Please create an account to participate in the Slashdot moderation system


Forgot your password?

Slashdot videos: Now with more Slashdot!

  • View

  • Discuss

  • Share

We've improved Slashdot's video section; now you can view our video interviews, product close-ups and site visits with all the usual Slashdot options to comment, share, etc. No more walled garden! It's a work in progress -- we hope you'll check it out (Learn more about the recent updates).

Programming Perl Python Ruby

C/C++ Back On Top of the Programming Heap? 611

Posted by timothy
from the where's-the-future's-market? dept.
Drethon writes "On this day in 2008, a submission was posted that C/C++ was losing ground so I decided to check out its current state. It seems that C has returned to the top while Java has dropped by the same amount, VB and PHP have dropped drastically, C++ is holding fast but now in third place and Objective-C and C# have climbed quite a bit. 2008 data thanks to SatanicPuppy: 1. Java (20.5%); 2. C (.14.7%); 3. VB (11.6%); 4. PHP (10.3%); 5. C++ (9.9%); 6. Perl (5.9%); 7. Python (4.5%); 8. C# (.3.8%); 9. Ruby(2.9%); 10. Delphi (2.7%). The other 10 in the top 20 are: JavaScript, D, PL/SQL, SAS, Pascal, Lisp/Scheme, FoxPro/xBase, COBOL, Ada, and ColdFusion."
This discussion has been archived. No new comments can be posted.

C/C++ Back On Top of the Programming Heap?

Comments Filter:
  • Re:Eh? (Score:5, Funny)

    by i kan reed (749298) on Tuesday April 24, 2012 @09:18AM (#39781439) Homepage Journal

    So is Lisp in some sort of state of perpetual undeath then?

  • by goombah99 (560566) on Tuesday April 24, 2012 @09:21AM (#39781463)

    My two favorite languages aren't dying!

    Yes, Perl and Ruby combined have twice the share of python. It's really more like 20 times, since you can get ten times as much done in a single line of perl.

  • by Anonymous Coward on Tuesday April 24, 2012 @09:44AM (#39781767)

    Home Depot has reported that the hammer has moved up 2 places in the rankings overtaking the Phillips head screwdriver and pliers as the most widely used hand tool. Also moving up in the ranks were the flashlight and the crescent wrench, precipitating the further decline of the Allen wrench and the drill bit in the rankings.

    Haha, who still uses the Allen wrench? Clearly the Phillips head screwdriver is superior. Newbs.

  • by Anonymous Coward on Tuesday April 24, 2012 @09:50AM (#39781839)

    Sure. As soon as someone comes up with a language that produces code that runs half way as fast as C on any OS, and that at least pretends to integrate with the rest of the OS. You know, make it nice for everybody else other than developers. Oh, here's a though: how about developers get their heads out of their butts and learn how to be programmers, instead of whining that real languages don't do everything for them?

    Switch to Windows. C# and .NET do in fact run at least "half way as fast" as C and integrates with the rest of the OS fine.

    In any case, excluding a managed language on the grounds that it is not fast enough sounds like premature optimization to me. Might as well start off writing it all in assembly, since compilers don't always produce the fastest possible code.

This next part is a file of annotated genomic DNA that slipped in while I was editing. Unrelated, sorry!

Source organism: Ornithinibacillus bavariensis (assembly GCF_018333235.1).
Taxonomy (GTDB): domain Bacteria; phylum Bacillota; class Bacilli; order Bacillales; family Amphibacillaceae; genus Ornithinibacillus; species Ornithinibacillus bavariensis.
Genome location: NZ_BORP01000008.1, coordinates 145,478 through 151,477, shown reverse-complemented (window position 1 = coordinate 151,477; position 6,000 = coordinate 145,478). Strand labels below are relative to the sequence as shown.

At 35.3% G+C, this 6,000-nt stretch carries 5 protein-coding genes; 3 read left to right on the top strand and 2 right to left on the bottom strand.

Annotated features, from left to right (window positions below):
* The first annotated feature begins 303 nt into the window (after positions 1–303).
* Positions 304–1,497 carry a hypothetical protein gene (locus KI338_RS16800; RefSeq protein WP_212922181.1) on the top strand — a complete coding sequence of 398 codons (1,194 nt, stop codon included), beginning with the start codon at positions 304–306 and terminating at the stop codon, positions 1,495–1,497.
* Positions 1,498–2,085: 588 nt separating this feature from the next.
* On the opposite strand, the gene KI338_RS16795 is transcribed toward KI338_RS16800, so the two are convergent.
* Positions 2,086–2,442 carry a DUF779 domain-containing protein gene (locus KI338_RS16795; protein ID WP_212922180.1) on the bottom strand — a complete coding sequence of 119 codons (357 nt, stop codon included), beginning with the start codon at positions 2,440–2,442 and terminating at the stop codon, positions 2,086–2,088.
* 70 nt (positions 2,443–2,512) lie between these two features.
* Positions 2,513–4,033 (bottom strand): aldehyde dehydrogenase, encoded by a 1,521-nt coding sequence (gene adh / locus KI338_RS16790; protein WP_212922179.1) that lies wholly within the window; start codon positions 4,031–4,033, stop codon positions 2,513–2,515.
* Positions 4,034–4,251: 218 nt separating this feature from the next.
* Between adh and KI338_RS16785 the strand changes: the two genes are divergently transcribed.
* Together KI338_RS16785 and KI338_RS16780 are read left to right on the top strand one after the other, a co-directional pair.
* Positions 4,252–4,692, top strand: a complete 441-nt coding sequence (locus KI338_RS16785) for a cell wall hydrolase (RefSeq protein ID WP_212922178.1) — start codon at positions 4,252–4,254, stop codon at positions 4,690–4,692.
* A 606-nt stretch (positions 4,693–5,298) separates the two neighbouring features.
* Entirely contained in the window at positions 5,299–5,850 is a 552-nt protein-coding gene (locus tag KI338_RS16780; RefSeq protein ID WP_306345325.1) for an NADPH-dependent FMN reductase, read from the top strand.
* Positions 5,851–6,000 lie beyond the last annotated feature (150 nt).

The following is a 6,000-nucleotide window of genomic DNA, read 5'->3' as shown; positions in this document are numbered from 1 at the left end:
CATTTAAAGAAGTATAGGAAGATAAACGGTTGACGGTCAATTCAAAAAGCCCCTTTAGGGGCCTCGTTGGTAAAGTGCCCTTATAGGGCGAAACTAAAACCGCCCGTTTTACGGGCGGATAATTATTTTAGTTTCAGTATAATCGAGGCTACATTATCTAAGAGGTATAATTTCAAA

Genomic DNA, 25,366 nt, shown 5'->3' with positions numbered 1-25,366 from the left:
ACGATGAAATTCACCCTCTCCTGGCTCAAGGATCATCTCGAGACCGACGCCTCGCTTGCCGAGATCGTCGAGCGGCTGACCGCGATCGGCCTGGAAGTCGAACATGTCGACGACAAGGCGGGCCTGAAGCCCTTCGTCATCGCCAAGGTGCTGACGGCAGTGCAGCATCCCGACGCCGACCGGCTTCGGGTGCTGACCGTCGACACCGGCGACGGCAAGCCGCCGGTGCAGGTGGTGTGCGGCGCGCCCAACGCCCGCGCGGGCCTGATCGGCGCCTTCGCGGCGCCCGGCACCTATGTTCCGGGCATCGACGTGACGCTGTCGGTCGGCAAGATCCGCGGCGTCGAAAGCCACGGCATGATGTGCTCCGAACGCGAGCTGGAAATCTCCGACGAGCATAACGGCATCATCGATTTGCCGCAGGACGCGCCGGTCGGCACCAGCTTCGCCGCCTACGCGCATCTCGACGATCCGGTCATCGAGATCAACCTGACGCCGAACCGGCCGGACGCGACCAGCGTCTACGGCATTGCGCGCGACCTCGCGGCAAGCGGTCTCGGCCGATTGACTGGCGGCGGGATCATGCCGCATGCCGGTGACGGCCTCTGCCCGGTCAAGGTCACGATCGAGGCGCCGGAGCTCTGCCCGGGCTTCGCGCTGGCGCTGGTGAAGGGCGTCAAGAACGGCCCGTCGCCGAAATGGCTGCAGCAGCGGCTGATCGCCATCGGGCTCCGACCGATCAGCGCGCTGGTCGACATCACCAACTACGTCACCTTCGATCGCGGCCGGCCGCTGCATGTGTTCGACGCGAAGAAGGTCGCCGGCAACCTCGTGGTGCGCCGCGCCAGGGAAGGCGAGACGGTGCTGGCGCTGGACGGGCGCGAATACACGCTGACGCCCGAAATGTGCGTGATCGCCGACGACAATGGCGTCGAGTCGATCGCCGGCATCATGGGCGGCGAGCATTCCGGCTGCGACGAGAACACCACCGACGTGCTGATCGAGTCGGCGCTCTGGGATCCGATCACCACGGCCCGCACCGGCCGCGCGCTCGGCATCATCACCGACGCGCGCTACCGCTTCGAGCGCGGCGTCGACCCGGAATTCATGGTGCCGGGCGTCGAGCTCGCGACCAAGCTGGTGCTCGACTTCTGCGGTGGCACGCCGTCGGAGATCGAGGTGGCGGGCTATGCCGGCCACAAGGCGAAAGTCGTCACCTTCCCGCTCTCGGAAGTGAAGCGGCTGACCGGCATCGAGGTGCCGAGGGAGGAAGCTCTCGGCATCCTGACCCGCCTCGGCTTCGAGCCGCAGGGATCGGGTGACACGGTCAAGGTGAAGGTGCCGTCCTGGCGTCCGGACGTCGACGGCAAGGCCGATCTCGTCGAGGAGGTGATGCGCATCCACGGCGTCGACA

• Re:Eh? (Score:4, Funny)

    by azalin (67640) on Tuesday April 24, 2012 @09:51AM (#39781847)
    I would rather suggest it to be the gate to the underworld.

    “Through me you pass into the city of woe:
    Through me you pass into eternal pain:
    Through me among the people lost for aye.
    Justice the founder of my fabric moved:
    To rear me was the task of Power divine,
    Supremest Wisdom, and primeval Love.
    Before me things create were none, save things
    Eternal, and eternal I endure.
    Abandon all hope, ye who enter here.”

  • by spatley (191233) <> on Tuesday April 24, 2012 @09:53AM (#39781869) Homepage

    ...since you can get ten times as much done in a single line of perl.

    Yes and you will be the only human on earth that knows what it does.

  • by vlm (69642) on Tuesday April 24, 2012 @10:06AM (#39782039)

    Hammer - Obviously perl. Technically, you can do absolutely anything with it, but sometimes the results will look like hell. Swiss-Army Chainsaw makes a good second tool choice for perl.

    Phillips screwdriver - Obviously Ruby. The mythology is both came from Japan, although phillips doesn't sound very Japanese, in ye olden days stuff made in America had slot screws and stuff made in Japan had philips screws, so obviously phillips came from Japan. Also more ruby is probably being written outside Japan than within, now a days, but I still hear people claim Ruby is japanese.

    Just fill out a physical plant request form in triplicate and get your boss/mom to sign and your bosses boss to notarize - Obviously the hyperverbose business languages like cobol and java where hello world takes 3 pages and an hour of explanation.

    Plumbers helper / plunger - Obvious GDB reference

    Table saw - Obvious assembly language reference. Works great and fast, until you cut your hand off and it makes a mess of the project.

    Having trouble finding analogies for the rototiller and the roofing nailgun. Please advise...

  • by Robert Zenz (1680268) on Tuesday April 24, 2012 @10:07AM (#39782049) Homepage
    That's called "increasing job security".
  • by Black Parrot (19622) on Tuesday April 24, 2012 @10:15AM (#39782185)

    ...since you can get ten times as much done in a single line of perl.

    Yes and you will be the only human on earth that knows what it does.

    That's why we call it a "write-only" programming language.

  • by s73v3r (963317) <`s73v3r' `at' `'> on Tuesday April 24, 2012 @12:46PM (#39784593)

    When you write C++ as though it were C++, you get really bad, terribly inefficient code.

    [Citation Needed]

"If people are good only because they fear punishment, and hope for reward, then we are a sorry lot indeed." -- Albert Einstein